Hillary Jordan’s novel Mudbound is a tale of African-American misery at the hands of white predators written by a white woman to bestselling success. Dee Rees’ involvement was the sole reason I read it last year. It wasn’t so much the brutality of the novel: heavy subjects are my primary diet. The lifelessness of the Jackson family’s tenant farmers compared to the exposition on the more fortunate party’s feelings left me irritated at the inequality. Along with screenwriter Virgil Williams, Dee Rees’ film permitted the depth, respect, and camaraderie their story needed.
When Laura (Carey Mulligan), a “31 year old virgin,” marries Henry McAllan (Jason Clarke), she doesn’t expect she’d become a landlady in the Mississippi Delta with their children and his racist father (Jonathan Banks). The Jacksons are an African-American family tenant farming on the land they recently purchased. As Laura and Florence Jackson (Mary J Blige) find common ground, Henry’s brother Jamie (Garrett Hedlund) and Florence and Rob’s (Rob Morgan) son Ronsel (Jason Mitchell) return from World War II, making houses more filled and tensions more volatile.
Taking the lax novel and pulling the clever bits together with some poetic voice over, the film gains personality in its brilliant ensemble. Carey Mulligan’s rumination on death is biting in her Southern drawl. Hedlund is a gentleman turned damage veteran, gravitas with his grandeur. Banks is hateful as a natural villain, and Rob Morgan’s father is a glue to refuse insults to his family’s intelligence or limitations on potential. Jason Mitchell captures the camera. Approaching his father, staring deeply, gave me the misties. Mary J. Blige, greatly improved from her Wiz Live debut, has some juicy moments but maintains a serene, motherly confidence.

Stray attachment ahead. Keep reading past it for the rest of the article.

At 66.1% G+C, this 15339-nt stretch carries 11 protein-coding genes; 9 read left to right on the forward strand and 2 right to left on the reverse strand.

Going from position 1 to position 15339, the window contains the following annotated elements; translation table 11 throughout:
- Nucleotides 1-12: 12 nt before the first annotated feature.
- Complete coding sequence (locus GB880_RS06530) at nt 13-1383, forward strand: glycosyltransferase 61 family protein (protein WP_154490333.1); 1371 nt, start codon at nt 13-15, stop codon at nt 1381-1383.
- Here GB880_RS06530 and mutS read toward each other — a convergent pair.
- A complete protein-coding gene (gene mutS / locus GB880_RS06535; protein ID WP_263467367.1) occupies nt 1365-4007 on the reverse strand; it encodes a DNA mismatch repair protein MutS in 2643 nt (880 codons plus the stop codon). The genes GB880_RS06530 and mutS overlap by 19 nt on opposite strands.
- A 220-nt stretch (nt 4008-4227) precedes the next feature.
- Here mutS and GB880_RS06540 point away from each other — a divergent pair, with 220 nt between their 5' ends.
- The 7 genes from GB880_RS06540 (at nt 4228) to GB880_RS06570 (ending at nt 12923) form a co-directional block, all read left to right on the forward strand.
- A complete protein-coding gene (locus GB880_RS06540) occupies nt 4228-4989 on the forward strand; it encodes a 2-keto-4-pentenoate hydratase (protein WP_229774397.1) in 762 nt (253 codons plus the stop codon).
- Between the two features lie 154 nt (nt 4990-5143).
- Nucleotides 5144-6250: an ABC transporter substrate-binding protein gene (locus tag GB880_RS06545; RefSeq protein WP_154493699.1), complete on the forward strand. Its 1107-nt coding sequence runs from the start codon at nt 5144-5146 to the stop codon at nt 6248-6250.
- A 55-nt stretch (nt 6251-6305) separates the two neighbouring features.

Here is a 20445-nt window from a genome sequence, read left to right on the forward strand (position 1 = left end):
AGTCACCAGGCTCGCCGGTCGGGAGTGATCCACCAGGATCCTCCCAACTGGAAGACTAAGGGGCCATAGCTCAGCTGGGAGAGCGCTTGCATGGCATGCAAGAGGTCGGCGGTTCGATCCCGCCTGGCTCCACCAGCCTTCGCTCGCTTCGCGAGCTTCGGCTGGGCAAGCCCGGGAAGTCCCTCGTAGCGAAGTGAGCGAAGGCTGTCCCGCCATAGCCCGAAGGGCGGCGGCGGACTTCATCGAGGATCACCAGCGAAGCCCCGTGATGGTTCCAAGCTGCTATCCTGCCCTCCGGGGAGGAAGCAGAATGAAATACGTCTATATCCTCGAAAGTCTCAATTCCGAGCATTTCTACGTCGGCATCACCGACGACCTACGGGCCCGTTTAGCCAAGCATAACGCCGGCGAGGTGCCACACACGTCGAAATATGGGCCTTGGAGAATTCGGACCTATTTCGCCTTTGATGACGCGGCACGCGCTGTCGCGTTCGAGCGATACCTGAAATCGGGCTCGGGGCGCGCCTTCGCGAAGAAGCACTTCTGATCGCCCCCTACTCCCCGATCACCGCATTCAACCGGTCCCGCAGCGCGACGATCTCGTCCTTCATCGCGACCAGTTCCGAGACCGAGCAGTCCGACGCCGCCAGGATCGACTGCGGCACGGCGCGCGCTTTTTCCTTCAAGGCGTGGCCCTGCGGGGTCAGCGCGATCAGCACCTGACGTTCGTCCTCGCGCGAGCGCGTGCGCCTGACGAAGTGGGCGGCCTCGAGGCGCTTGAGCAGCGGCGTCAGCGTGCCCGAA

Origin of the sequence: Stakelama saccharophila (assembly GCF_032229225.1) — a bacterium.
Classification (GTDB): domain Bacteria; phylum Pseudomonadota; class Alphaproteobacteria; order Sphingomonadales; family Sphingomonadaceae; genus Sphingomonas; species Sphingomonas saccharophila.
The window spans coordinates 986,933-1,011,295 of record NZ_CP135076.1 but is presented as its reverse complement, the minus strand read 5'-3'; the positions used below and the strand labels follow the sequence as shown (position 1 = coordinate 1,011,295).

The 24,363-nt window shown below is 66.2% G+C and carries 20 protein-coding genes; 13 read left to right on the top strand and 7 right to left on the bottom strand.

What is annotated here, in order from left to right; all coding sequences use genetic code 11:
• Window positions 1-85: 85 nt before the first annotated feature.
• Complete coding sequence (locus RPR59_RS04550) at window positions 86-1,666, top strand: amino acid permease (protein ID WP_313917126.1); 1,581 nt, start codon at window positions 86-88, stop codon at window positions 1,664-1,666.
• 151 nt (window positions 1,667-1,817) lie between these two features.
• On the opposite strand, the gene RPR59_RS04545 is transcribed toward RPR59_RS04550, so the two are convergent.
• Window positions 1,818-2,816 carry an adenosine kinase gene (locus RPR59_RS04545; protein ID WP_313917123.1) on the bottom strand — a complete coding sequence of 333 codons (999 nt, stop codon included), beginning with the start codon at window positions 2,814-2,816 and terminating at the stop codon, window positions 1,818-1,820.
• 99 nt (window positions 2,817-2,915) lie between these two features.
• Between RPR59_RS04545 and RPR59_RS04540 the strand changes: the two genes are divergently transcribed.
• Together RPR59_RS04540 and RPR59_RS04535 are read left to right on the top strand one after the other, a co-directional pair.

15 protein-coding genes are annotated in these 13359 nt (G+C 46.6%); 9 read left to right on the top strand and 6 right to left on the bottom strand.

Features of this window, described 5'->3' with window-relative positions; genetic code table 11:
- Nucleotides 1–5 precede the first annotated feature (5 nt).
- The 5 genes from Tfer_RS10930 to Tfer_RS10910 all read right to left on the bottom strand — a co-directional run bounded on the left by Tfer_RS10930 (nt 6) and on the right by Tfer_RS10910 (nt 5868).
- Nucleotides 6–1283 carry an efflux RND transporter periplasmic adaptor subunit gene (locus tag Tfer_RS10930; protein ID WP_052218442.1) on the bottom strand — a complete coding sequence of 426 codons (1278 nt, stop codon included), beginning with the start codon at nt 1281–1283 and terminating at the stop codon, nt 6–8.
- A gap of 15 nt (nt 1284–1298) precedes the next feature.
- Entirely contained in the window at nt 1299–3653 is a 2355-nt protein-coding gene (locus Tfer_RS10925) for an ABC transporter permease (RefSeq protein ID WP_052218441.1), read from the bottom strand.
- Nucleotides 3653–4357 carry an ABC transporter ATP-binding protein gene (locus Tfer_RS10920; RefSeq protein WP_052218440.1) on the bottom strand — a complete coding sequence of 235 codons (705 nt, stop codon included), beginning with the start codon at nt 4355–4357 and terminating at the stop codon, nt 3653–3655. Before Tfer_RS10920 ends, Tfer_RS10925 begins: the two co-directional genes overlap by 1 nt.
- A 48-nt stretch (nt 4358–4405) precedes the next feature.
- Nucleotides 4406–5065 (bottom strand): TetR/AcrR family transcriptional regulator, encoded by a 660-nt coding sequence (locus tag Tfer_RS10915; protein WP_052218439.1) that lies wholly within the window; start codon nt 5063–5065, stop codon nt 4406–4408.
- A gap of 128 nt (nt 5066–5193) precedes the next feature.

Beautifully crafted with award worthy cinematography, costumes, and editing, the film rises above a race relations drama as a timely reminder of the inequity between parallel families. The McAllans are limited by the path they take their privilege, regardless of who they step on along the way. The Jacksons are limited by society’s treatment of them despite their determination and intelligence. Dee Rees gave the story the eye it needed. Communities best know how to portray their stories, and I hope to see films like this to become a trend.